By: Glen Mason
Mayor Bill de Blasio fought against it, and as he has done so very many times on a variety of initiatives, he failed.
And a lot of New Yorkers are breathing a sigh of relief.
Controversy surrounded by admissions test for the city’s eight elite public high schools. Now it has been announced that the test is going to be offered at more than 50 middle schools this fall.
The Specialized High School Admission Test (SHSAT) will be offered to eighth-grade students at 55 locations across New York on Wednesday, Oct. 30, according to the New York Post. It had previously only been offered on weekends.
“In 2016, the Department of Education started the “SHSAT School Day” pilot program to give the test during school hours at seven sites. The sites grew to 15 in 2017 and 50 last year,” the paper reported.
“Having the test in more locations and available to more students is good for everybody,” Wai Wah Chin, president of the Chinese American Citizens Council of Greater New York, which has fought against elimination of the exam, told the Post. “The question is,” she asked, “How do you roll it out properly?”
According to Chin, careful preparations need to be made for the exam to be given on a weekday. “They have to make sure that the tests don’t disrupt students if they are held during the school day,” she told the Post. “When it comes to logistics, the DOE doesn’t always get it right.” The test will also reportedly be administered on Oct. 26 and Oct. 27, a Saturday and Sunday, respectively, at several sites to be announced.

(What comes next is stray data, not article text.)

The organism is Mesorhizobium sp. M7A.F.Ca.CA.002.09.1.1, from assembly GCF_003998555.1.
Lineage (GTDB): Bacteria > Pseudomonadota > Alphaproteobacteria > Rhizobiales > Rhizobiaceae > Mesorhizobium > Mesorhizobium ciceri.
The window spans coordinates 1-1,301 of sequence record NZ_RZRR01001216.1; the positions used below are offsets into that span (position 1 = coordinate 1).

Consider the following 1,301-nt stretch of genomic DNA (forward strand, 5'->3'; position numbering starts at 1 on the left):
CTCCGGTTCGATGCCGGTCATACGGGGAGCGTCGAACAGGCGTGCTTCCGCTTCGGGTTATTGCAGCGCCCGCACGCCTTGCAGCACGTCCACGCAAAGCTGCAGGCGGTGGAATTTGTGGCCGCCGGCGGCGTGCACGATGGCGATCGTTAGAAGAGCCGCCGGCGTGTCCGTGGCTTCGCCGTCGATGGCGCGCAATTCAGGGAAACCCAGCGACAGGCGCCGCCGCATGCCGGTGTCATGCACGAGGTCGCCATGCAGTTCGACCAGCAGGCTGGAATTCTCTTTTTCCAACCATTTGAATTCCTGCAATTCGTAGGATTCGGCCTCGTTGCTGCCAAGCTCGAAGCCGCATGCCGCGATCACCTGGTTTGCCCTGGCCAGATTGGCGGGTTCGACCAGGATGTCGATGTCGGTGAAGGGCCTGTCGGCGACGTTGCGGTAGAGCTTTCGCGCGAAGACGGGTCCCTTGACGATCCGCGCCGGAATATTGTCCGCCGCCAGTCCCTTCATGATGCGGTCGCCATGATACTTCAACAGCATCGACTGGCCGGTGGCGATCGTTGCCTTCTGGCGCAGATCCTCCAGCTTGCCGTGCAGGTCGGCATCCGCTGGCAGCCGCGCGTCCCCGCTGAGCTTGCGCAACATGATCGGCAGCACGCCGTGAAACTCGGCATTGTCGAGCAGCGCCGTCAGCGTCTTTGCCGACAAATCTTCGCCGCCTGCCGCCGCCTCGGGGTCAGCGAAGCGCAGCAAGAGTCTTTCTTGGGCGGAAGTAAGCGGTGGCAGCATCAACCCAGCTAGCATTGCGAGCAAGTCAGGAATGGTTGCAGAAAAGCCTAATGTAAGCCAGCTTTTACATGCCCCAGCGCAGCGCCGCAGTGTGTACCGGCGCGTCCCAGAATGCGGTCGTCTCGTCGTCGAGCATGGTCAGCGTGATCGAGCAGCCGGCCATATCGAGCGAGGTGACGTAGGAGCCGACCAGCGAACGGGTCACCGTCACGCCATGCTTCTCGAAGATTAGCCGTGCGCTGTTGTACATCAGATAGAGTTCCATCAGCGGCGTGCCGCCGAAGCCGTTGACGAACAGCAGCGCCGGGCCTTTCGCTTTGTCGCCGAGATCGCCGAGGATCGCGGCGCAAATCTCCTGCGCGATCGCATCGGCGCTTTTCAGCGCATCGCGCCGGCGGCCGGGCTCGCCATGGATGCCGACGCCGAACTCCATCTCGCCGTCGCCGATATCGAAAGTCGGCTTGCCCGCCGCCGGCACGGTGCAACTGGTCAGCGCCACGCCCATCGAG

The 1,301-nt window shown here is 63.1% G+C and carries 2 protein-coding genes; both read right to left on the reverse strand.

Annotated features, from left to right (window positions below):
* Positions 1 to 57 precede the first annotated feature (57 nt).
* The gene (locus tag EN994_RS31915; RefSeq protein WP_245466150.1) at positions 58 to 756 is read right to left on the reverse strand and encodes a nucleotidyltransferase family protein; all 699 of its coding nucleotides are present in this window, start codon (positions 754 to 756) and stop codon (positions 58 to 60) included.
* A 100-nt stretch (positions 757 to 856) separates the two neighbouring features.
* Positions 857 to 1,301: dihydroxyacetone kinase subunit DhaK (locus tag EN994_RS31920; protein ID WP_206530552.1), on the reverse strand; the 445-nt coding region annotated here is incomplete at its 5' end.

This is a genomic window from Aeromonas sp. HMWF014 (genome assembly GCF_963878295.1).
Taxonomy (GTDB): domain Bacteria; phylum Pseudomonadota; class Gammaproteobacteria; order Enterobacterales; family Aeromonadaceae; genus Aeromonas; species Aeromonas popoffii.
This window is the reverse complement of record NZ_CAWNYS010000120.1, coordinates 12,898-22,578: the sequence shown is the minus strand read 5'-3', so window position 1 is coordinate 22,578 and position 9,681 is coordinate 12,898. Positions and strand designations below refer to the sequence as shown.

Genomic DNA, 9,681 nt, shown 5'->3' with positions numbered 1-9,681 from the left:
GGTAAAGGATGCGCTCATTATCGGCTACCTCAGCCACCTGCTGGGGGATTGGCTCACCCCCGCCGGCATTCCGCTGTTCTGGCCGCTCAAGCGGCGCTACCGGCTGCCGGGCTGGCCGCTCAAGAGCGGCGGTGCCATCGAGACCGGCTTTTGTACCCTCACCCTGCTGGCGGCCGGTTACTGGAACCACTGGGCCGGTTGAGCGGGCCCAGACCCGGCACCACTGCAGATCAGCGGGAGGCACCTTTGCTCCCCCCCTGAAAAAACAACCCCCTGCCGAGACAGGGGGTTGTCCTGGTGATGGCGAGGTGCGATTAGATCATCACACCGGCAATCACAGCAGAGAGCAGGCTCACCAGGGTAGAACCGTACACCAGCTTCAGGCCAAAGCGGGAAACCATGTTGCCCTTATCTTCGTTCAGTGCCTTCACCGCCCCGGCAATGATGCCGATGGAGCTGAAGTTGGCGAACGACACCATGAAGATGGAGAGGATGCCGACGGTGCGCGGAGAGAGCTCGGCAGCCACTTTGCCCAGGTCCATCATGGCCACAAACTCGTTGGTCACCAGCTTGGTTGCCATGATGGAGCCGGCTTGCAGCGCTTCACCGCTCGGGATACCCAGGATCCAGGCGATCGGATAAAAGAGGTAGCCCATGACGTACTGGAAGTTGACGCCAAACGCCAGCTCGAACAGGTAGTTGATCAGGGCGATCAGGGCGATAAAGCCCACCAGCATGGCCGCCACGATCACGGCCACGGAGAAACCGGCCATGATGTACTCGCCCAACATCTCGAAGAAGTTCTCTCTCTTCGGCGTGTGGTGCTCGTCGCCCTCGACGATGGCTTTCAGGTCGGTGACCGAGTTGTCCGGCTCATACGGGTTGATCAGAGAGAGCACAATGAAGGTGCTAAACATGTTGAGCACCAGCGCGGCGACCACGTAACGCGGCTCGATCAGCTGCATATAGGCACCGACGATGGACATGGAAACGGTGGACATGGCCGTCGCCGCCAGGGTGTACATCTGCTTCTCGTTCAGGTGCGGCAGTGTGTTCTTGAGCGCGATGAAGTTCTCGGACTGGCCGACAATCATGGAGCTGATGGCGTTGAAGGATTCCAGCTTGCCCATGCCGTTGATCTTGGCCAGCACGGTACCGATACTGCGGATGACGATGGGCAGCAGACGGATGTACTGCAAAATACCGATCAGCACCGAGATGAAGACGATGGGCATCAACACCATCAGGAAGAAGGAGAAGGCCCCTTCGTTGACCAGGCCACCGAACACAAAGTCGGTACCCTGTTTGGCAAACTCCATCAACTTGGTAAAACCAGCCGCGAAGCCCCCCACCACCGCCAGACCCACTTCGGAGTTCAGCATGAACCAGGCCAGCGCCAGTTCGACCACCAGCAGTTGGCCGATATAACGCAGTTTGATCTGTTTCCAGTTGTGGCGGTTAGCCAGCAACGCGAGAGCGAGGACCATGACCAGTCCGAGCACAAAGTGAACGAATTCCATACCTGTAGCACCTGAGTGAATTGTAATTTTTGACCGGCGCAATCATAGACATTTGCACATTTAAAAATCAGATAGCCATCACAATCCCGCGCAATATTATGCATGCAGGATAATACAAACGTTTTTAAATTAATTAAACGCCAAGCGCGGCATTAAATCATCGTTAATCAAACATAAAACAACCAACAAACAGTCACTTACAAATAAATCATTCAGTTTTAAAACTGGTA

“This is amazing news,” added Frances Kweller, a lawyer and educator who runs Kweller Prep, a tutoring company that prepares students for academic entrance exams, including the SHSAT, in the Post article. “Students previously had to travel to central testing sites and wait on long lines just to enter the school they were assigned to. “Now, 55 public schools will allow students to test in a familiar setting and on a weekday. Many students can benefit from this change.”
de Blasio his Chancellor of Schools, Richard Carranza, had tried for months to stop the single-test entrance system to the elite schools, desiring to put in place instead a plan to admit leading students from every middle school – a step that would lower the number of Caucasian and Asian children.
CACAGNY strongly objected to de Blasio’s scheme, noting on its web site that the proposal “to expand vastly the Discovery Program and set aside 20% of the seats for selected students who fail to meet the admission scores is unfair and unjust to the thousands of students who score higher than these favored students and would have otherwise been admitted.
“His further proposal to undo the fair and objective Hecht-Calandra Act with secretive, inconsistent admission criteria reverse-engineered to achieve racial targets masks his devastating failure to provide even basic K-8 education to vast numbers of communities in NYC, let alone the highly competitive academics needed for the Specialized High Schools,” the group continued. “In one of his middle schools, only two 8th graders demonstrated math proficiency in five years.”